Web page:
of the High Court to which the transfer is to be effected
The Chief Justice of India should also take into
account the views of one or more Supreme Court Judges who are In position
to provide material which would assist in the process of deciding whether or
not a proposed transfer should take place.
These views should be expressed
In writing and should be considered by CJI and the four senior most Judges of the Supreme Court.
These views and those of each of the four
senior most Judges should be conveyed to the Govt. of India with the
proposal of transfer.
What applies to the transfer of Judges of a H.C. applies as well
to the transfer of the Chief Justice of a High as a CJ. of another H.C. except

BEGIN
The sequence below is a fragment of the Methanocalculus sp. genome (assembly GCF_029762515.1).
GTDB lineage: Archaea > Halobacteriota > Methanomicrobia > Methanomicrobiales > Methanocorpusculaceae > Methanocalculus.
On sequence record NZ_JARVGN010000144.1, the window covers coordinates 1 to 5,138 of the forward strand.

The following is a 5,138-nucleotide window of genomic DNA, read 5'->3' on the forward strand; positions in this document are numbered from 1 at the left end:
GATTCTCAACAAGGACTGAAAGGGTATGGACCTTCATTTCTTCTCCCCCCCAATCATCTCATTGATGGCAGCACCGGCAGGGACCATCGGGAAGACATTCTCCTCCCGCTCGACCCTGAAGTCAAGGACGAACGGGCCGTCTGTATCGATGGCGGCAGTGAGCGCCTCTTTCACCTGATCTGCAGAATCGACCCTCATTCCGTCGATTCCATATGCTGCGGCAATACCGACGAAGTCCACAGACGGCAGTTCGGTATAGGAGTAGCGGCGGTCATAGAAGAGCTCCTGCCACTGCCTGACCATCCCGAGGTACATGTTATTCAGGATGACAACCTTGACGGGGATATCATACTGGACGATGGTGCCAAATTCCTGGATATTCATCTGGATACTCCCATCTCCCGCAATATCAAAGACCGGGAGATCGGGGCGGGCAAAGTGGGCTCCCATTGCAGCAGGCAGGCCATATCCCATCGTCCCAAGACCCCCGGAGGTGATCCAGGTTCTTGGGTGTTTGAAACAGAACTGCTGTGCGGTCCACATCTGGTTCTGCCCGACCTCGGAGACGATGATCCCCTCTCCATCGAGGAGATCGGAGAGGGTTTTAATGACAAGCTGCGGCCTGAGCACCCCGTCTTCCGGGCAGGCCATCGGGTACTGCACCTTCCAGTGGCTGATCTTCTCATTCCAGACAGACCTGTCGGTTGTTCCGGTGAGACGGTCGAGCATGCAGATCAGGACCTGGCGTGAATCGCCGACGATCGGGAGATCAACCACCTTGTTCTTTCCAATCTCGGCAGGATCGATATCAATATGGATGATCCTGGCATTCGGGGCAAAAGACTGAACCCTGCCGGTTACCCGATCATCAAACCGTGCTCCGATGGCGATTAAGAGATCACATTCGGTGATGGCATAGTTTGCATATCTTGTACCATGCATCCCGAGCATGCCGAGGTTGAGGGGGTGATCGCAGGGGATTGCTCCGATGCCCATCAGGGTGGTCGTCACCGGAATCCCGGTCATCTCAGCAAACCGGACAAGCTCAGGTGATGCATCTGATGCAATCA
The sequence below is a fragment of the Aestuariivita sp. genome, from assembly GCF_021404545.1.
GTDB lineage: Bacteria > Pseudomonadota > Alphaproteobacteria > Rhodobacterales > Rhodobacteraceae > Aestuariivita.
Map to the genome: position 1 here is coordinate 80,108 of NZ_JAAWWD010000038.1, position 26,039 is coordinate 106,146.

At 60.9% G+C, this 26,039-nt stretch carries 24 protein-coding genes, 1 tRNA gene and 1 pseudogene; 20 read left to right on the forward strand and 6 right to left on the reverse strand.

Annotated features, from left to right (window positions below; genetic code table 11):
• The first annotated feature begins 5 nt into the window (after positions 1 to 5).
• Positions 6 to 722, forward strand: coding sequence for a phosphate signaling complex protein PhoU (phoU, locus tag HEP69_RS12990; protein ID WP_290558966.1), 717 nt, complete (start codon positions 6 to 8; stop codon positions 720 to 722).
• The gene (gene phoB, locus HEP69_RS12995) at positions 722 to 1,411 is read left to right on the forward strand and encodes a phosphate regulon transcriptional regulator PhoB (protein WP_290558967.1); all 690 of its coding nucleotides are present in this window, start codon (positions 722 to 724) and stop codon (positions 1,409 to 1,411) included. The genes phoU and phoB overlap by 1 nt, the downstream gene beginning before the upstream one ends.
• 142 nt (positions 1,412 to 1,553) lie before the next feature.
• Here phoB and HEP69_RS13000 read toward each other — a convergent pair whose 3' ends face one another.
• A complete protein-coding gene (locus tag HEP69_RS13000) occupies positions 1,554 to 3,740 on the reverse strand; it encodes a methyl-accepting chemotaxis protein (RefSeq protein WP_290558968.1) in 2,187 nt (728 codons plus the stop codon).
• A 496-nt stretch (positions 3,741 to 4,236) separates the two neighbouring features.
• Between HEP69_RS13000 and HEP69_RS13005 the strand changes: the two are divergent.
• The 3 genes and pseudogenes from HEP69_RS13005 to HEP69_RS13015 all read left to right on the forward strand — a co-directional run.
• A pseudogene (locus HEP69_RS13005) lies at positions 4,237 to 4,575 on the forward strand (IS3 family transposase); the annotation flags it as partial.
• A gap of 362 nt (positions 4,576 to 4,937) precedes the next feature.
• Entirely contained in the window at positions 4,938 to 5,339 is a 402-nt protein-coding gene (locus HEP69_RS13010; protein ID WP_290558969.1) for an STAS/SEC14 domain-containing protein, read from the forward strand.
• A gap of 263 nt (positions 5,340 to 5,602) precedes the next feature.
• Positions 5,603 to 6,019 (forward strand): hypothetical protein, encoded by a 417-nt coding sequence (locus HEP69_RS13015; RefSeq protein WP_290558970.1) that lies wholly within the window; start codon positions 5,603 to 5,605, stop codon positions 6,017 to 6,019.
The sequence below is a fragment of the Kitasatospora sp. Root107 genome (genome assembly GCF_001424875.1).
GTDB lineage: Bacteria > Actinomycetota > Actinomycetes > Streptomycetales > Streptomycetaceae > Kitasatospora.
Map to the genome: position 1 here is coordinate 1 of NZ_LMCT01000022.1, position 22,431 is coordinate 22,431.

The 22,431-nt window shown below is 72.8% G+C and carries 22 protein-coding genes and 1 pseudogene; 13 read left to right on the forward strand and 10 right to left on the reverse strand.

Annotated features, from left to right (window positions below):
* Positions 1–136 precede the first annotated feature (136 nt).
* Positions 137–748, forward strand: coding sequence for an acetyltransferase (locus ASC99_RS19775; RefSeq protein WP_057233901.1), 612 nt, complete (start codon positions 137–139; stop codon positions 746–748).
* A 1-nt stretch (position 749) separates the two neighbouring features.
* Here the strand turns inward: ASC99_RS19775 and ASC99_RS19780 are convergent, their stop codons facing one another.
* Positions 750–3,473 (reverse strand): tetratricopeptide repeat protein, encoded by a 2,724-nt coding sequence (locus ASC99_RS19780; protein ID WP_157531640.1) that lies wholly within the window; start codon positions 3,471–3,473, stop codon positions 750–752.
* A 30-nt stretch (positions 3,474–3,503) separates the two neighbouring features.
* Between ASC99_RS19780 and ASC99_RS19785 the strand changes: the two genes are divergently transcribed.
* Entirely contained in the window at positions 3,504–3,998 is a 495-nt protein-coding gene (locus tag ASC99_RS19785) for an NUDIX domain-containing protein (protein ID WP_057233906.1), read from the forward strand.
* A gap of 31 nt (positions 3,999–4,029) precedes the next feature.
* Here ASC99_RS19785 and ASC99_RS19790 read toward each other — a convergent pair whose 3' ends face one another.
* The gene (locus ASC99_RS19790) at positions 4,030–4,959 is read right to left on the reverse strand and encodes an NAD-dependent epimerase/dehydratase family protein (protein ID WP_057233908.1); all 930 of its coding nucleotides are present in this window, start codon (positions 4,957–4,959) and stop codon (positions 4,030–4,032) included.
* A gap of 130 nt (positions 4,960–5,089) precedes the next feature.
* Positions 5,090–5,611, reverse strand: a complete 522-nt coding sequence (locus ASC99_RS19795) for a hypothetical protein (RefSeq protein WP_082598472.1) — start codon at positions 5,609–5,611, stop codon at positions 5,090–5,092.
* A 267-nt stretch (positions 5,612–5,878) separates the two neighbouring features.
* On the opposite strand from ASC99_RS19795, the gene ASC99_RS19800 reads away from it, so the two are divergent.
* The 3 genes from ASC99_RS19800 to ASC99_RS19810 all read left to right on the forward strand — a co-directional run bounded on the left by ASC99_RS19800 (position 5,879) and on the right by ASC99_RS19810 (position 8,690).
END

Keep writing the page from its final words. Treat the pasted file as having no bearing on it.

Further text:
that in this case, only the views of one or more knowledgeable Judges need
be taken into account
These factors, including the response of the High Court Chief Justice or
the Judge proposed to be transferred, to the proposal to transfer him,
should be placed before the collegium-the CJI and his first four Judges-to be taken into account by it before reaching a final conclusion on
Unless the decision to transfer has been taken in the manner
aforestated, it is not decisive and does not bind the Govt of India and shall
be subject to judicial review.
(b) The constitution and organisation of High Courts and the power to
establish a common High Court for two or more States and to extend the
jurisdiction of a High Court to, or to exclude its jurisdiction from, a Union
Territory, are all exclusive powers of the Union Parliament
It should be pointed out in the present context that there are some